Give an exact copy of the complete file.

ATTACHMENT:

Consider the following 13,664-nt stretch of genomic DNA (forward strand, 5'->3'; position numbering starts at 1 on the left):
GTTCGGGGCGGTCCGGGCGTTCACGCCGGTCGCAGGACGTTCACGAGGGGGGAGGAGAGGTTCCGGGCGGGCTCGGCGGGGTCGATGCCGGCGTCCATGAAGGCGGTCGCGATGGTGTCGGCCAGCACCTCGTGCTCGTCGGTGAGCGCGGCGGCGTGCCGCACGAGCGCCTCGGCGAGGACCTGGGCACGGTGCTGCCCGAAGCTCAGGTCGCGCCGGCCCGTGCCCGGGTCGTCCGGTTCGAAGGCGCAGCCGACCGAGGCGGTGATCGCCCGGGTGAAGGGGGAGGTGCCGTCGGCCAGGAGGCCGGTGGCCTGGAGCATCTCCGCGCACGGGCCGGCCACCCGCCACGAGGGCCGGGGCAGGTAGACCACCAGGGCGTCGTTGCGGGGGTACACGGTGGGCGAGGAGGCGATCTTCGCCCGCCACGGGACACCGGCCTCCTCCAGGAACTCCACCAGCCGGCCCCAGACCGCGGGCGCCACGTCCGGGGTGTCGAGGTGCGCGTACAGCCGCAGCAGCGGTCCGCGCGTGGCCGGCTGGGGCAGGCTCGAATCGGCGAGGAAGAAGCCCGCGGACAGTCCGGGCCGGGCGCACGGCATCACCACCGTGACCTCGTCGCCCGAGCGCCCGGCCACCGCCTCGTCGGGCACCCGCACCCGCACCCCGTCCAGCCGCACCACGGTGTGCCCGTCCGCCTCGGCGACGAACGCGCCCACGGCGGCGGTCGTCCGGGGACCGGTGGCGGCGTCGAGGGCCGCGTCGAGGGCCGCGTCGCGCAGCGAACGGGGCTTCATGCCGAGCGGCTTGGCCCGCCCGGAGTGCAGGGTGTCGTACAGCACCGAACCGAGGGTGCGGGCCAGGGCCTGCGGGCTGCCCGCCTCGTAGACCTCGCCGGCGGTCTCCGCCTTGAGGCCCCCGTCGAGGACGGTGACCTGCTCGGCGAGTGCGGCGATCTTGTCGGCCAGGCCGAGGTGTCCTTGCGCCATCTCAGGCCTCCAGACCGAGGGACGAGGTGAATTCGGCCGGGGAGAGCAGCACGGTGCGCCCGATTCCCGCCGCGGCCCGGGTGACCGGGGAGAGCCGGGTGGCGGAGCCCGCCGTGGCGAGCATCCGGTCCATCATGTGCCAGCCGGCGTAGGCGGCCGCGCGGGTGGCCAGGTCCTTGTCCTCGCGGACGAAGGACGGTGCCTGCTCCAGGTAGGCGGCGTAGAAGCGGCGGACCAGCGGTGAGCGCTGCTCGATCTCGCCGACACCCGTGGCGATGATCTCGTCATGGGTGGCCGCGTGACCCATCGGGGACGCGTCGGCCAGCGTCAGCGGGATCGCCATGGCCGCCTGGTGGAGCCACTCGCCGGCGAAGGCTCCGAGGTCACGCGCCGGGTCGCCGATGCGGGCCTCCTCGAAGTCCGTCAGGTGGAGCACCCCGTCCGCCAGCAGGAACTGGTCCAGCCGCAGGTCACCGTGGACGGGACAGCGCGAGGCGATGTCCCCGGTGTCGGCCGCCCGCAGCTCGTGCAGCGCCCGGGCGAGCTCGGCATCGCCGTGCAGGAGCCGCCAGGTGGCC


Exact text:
Consider the following 13,664-nt stretch of genomic DNA (forward strand, 5'->3'; position numbering starts at 1 on the left):
GTTCGGGGCGGTCCGGGCGTTCACGCCGGTCGCAGGACGTTCACGAGGGGGGAGGAGAGGTTCCGGGCGGGCTCGGCGGGGTCGATGCCGGCGTCCATGAAGGCGGTCGCGATGGTGTCGGCCAGCACCTCGTGCTCGTCGGTGAGCGCGGCGGCGTGCCGCACGAGCGCCTCGGCGAGGACCTGGGCACGGTGCTGCCCGAAGCTCAGGTCGCGCCGGCCCGTGCCCGGGTCGTCCGGTTCGAAGGCGCAGCCGACCGAGGCGGTGATCGCCCGGGTGAAGGGGGAGGTGCCGTCGGCCAGGAGGCCGGTGGCCTGGAGCATCTCCGCGCACGGGCCGGCCACCCGCCACGAGGGCCGGGGCAGGTAGACCACCAGGGCGTCGTTGCGGGGGTACACGGTGGGCGAGGAGGCGATCTTCGCCCGCCACGGGACACCGGCCTCCTCCAGGAACTCCACCAGCCGGCCCCAGACCGCGGGCGCCACGTCCGGGGTGTCGAGGTGCGCGTACAGCCGCAGCAGCGGTCCGCGCGTGGCCGGCTGGGGCAGGCTCGAATCGGCGAGGAAGAAGCCCGCGGACAGTCCGGGCCGGGCGCACGGCATCACCACCGTGACCTCGTCGCCCGAGCGCCCGGCCACCGCCTCGTCGGGCACCCGCACCCGCACCCCGTCCAGCCGCACCACGGTGTGCCCGTCCGCCTCGGCGACGAACGCGCCCACGGCGGCGGTCGTCCGGGGACCGGTGGCGGCGTCGAGGGCCGCGTCGAGGGCCGCGTCGCGCAGCGAACGGGGCTTCATGCCGAGCGGCTTGGCCCGCCCGGAGTGCAGGGTGTCGTACAGCACCGAACCGAGGGTGCGGGCCAGGGCCTGCGGGCTGCCCGCCTCGTAGACCTCGCCGGCGGTCTCCGCCTTGAGGCCCCCGTCGAGGACGGTGACCTGCTCGGCGAGTGCGGCGATCTTGTCGGCCAGGCCGAGGTGTCCTTGCGCCATCTCAGGCCTCCAGACCGAGGGACGAGGTGAATTCGGCCGGGGAGAGCAGCACGGTGCGCCCGATTCCCGCCGCGGCCCGGGTGACCGGGGAGAGCCGGGTGGCGGAGCCCGCCGTGGCGAGCATCCGGTCCATCATGTGCCAGCCGGCGTAGGCGGCCGCGCGGGTGGCCAGGTCCTTGTCCTCGCGGACGAAGGACGGTGCCTGCTCCAGGTAGGCGGCGTAGAAGCGGCGGACCAGCGGTGAGCGCTGCTCGATCTCGCCGACACCCGTGGCGATGATCTCGTCATGGGTGGCCGCGTGACCCATCGGGGACGCGTCGGCCAGCGTCAGCGGGATCGCCATGGCCGCCTGGTGGAGCCACTCGCCGGCGAAGGCTCCGAGGTCACGCGCCGGGTCGCCGATGCGGGCCTCCTCGAAGTCCGTCAGGTGGAGCACCCCGTCCGCCAGCAGGAACTGGTCCAGCCGCAGGTCACCGTGGACGGGACAGCGCGAGGCGATGTCCCCGGTGTCGGCCGCCCGCAGCTCGTGCAGCGCCCGGGCGAGCTCGGCATCGCCGTGCAGGAGCCGCCAGGTGGCC